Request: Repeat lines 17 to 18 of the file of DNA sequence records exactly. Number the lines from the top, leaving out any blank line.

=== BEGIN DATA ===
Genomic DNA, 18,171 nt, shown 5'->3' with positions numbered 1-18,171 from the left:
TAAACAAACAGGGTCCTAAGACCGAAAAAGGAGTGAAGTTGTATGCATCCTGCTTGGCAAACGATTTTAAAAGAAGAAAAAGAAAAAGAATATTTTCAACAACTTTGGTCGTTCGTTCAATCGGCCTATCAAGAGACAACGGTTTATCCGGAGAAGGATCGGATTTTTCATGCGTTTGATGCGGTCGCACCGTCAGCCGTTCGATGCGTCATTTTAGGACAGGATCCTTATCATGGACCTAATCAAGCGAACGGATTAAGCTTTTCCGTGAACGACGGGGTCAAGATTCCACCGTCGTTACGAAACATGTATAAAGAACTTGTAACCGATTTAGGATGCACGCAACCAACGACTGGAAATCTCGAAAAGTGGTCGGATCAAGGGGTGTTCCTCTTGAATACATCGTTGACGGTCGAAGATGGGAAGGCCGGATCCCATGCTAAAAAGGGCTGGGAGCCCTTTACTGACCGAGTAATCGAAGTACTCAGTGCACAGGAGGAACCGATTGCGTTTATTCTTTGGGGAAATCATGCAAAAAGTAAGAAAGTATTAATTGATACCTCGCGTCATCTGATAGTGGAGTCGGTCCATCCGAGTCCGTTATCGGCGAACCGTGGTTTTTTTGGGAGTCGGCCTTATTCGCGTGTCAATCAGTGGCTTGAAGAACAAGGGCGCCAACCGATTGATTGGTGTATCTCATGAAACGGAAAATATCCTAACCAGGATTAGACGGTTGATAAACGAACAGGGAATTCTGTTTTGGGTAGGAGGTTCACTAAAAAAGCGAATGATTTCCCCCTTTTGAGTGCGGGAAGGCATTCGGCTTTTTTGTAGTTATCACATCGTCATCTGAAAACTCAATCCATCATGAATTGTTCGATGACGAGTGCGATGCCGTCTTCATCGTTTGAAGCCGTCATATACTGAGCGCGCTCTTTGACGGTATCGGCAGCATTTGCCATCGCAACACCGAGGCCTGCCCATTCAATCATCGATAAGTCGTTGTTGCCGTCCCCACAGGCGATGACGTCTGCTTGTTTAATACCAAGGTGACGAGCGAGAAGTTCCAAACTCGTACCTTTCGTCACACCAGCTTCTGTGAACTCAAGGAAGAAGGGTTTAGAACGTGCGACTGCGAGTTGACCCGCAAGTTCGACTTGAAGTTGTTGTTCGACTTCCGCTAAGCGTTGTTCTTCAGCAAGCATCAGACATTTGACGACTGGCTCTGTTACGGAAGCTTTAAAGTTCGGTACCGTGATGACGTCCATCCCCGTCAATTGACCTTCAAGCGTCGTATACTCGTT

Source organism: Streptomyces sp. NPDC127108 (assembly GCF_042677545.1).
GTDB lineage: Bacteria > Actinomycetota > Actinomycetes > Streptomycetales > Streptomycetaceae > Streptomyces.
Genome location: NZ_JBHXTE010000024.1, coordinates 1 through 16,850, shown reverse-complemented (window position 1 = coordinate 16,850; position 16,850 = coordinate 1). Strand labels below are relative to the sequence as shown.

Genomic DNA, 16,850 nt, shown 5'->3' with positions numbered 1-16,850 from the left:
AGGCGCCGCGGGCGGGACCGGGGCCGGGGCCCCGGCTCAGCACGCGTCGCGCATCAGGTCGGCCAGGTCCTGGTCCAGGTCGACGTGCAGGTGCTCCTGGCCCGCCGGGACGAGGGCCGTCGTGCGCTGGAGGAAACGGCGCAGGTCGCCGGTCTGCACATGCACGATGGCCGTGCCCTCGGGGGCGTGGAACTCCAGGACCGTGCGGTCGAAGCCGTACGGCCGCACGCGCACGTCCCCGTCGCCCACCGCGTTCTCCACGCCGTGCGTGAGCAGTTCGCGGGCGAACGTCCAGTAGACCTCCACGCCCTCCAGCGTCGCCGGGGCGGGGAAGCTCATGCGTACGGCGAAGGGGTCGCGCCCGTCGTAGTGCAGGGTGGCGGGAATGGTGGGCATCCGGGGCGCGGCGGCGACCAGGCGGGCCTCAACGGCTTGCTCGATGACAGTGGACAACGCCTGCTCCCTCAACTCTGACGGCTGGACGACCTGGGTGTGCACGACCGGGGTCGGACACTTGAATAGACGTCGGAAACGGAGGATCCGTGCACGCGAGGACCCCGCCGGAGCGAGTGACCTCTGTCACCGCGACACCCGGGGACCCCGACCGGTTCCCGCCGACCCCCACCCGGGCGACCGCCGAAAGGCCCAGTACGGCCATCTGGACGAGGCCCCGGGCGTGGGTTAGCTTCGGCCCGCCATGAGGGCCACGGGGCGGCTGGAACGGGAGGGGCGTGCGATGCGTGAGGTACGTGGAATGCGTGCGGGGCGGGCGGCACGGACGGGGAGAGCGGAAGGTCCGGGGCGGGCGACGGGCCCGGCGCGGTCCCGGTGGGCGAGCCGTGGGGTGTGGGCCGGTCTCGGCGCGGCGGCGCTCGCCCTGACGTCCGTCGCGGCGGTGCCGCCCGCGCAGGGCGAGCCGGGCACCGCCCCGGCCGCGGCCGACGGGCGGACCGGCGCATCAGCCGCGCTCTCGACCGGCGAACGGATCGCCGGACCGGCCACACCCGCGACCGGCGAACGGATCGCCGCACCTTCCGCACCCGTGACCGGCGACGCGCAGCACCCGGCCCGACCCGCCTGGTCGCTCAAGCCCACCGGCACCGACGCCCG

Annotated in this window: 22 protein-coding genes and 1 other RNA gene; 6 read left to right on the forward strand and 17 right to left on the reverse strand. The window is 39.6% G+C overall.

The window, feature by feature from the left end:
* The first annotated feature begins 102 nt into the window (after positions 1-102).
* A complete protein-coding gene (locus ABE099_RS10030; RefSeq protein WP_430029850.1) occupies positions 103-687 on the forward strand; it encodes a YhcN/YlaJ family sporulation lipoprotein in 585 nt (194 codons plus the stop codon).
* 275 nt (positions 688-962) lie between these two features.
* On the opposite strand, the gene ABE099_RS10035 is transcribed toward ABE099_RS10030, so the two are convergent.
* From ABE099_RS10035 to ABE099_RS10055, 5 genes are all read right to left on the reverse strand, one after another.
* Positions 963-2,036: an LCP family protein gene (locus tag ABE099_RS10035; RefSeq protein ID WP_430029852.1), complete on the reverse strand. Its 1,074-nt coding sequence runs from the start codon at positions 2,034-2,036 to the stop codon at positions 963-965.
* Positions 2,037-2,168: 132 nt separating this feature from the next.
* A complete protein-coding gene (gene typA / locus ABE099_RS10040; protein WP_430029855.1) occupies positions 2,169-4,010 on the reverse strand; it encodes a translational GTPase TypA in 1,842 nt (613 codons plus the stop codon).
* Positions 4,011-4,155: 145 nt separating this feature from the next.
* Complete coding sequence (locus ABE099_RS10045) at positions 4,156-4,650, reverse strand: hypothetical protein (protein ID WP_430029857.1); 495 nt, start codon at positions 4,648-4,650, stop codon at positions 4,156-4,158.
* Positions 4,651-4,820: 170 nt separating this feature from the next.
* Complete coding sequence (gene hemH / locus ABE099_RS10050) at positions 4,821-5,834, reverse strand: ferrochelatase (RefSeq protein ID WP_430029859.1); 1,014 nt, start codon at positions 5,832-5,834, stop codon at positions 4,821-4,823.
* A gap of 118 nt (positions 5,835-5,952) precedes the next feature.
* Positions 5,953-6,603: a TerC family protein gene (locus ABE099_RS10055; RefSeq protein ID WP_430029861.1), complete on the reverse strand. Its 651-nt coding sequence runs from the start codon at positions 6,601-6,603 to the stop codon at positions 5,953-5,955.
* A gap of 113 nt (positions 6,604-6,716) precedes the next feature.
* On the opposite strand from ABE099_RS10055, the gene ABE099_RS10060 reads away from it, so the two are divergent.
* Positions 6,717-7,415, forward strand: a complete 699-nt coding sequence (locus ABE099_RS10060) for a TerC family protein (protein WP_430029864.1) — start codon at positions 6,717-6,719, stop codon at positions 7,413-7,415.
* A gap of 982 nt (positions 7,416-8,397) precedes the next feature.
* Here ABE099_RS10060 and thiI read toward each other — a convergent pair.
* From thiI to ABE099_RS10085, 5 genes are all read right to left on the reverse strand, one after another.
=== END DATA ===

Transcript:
* A complete protein-coding gene (gene typA / locus ABE099_RS10040; protein WP_430029855.1) occupies positions 2,169-4,010 on the reverse strand; it encodes a translational GTPase TypA in 1,842 nt (613 codons plus the stop codon).
* Positions 4,011-4,155: 145 nt separating this feature from the next.